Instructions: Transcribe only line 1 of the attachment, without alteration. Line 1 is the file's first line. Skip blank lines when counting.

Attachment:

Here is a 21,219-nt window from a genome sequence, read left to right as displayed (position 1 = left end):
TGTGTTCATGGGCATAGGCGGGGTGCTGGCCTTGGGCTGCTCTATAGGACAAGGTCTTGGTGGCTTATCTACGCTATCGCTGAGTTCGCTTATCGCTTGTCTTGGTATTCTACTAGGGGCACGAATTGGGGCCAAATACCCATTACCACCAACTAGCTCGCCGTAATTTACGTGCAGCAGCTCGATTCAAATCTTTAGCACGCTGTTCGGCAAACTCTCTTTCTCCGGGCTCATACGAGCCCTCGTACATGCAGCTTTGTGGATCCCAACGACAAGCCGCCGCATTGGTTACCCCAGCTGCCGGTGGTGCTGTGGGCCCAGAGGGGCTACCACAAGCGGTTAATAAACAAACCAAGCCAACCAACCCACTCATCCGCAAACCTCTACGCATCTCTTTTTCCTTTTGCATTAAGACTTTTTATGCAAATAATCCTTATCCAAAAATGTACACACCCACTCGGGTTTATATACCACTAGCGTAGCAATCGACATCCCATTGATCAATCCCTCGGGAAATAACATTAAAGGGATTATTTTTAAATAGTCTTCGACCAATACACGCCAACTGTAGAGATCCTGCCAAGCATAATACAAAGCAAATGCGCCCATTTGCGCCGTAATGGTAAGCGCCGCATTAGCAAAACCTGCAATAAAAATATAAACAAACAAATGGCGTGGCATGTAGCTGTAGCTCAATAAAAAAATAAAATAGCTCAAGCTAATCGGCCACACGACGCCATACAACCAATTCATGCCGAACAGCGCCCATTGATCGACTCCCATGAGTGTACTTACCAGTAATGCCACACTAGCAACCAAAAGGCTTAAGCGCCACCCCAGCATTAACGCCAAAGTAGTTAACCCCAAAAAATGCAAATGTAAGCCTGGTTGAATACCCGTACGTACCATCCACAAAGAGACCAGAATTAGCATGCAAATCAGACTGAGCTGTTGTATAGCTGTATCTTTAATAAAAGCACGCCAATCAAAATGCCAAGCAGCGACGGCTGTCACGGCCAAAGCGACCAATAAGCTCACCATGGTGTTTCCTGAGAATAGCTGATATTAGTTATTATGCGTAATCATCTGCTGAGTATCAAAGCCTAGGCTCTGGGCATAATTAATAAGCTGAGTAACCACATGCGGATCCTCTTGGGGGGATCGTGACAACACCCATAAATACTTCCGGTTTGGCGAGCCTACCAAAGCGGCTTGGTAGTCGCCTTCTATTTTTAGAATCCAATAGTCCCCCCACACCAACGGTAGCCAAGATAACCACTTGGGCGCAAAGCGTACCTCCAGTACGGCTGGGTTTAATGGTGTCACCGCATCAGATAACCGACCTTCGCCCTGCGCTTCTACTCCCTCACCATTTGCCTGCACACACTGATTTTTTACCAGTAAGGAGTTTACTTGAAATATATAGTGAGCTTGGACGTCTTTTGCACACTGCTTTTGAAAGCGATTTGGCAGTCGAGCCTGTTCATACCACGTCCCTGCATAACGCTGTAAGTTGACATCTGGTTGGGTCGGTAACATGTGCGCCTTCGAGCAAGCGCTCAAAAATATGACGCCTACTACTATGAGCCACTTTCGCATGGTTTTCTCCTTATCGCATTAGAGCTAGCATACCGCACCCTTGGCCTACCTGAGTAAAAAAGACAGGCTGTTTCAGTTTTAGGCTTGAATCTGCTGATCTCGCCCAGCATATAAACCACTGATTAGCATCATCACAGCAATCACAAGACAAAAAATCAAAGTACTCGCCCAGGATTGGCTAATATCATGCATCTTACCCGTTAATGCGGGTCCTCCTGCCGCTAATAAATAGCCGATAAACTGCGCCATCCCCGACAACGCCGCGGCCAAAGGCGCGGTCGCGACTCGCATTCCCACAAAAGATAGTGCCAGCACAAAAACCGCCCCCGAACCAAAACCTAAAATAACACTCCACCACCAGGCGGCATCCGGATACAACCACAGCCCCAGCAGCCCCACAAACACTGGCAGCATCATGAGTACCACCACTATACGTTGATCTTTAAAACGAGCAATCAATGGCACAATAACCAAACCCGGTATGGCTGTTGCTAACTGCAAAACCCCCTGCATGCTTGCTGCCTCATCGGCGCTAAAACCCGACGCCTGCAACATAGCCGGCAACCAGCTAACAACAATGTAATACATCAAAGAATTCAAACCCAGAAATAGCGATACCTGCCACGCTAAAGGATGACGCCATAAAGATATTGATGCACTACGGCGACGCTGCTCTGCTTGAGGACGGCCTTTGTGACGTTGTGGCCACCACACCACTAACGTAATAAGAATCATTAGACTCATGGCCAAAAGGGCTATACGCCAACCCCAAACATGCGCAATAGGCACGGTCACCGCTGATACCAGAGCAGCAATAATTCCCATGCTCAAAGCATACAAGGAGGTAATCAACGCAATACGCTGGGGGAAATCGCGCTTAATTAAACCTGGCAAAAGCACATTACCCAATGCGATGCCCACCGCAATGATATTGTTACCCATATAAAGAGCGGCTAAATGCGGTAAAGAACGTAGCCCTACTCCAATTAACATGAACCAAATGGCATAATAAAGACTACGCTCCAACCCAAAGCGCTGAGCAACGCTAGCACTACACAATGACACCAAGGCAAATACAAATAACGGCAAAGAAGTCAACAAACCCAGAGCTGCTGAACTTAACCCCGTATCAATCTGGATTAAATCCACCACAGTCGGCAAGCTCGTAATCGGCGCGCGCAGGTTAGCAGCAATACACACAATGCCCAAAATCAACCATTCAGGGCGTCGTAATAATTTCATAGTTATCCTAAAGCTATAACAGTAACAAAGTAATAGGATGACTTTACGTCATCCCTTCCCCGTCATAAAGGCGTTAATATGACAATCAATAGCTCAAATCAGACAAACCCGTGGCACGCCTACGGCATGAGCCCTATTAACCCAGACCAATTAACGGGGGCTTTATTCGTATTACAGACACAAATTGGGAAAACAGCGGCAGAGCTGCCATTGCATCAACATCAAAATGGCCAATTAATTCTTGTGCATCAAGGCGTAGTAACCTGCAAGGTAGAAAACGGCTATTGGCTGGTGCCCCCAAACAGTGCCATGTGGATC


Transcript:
Here is a 21,219-nt window from a genome sequence, read left to right as displayed (position 1 = left end):